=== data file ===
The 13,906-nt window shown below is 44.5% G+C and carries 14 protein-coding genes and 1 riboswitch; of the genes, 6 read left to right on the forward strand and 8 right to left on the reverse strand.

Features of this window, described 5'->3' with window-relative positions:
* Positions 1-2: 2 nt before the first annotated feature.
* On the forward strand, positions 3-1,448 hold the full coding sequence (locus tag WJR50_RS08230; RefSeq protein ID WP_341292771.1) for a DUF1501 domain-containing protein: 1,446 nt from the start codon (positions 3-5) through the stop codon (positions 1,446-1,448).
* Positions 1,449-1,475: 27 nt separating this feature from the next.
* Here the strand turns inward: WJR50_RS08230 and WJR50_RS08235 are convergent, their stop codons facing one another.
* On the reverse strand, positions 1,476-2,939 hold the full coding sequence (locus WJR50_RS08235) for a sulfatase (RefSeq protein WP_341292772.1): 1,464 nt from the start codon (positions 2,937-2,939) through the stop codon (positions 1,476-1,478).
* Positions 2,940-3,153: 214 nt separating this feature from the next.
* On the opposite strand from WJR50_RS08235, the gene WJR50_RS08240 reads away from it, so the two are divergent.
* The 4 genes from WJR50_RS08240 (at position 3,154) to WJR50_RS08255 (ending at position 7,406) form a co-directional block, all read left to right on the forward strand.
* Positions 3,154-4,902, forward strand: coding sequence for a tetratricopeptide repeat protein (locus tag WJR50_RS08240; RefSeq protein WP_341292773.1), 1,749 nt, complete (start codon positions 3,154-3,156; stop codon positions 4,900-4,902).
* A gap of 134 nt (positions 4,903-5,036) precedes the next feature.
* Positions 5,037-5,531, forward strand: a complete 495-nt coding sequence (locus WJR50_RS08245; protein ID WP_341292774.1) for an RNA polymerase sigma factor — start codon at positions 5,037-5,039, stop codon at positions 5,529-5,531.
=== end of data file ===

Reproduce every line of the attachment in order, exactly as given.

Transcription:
The 13,906-nt window shown below is 44.5% G+C and carries 14 protein-coding genes and 1 riboswitch; of the genes, 6 read left to right on the forward strand and 8 right to left on the reverse strand.

Features of this window, described 5'->3' with window-relative positions:
* Positions 1-2: 2 nt before the first annotated feature.
* On the forward strand, positions 3-1,448 hold the full coding sequence (locus tag WJR50_RS08230; RefSeq protein ID WP_341292771.1) for a DUF1501 domain-containing protein: 1,446 nt from the start codon (positions 3-5) through the stop codon (positions 1,446-1,448).
* Positions 1,449-1,475: 27 nt separating this feature from the next.
* Here the strand turns inward: WJR50_RS08230 and WJR50_RS08235 are convergent, their stop codons facing one another.
* On the reverse strand, positions 1,476-2,939 hold the full coding sequence (locus WJR50_RS08235) for a sulfatase (RefSeq protein WP_341292772.1): 1,464 nt from the start codon (positions 2,937-2,939) through the stop codon (positions 1,476-1,478).
* Positions 2,940-3,153: 214 nt separating this feature from the next.
* On the opposite strand from WJR50_RS08235, the gene WJR50_RS08240 reads away from it, so the two are divergent.
* The 4 genes from WJR50_RS08240 (at position 3,154) to WJR50_RS08255 (ending at position 7,406) form a co-directional block, all read left to right on the forward strand.
* Positions 3,154-4,902, forward strand: coding sequence for a tetratricopeptide repeat protein (locus tag WJR50_RS08240; RefSeq protein WP_341292773.1), 1,749 nt, complete (start codon positions 3,154-3,156; stop codon positions 4,900-4,902).
* A gap of 134 nt (positions 4,903-5,036) precedes the next feature.
* Positions 5,037-5,531, forward strand: a complete 495-nt coding sequence (locus WJR50_RS08245; protein ID WP_341292774.1) for an RNA polymerase sigma factor — start codon at positions 5,037-5,039, stop codon at positions 5,529-5,531.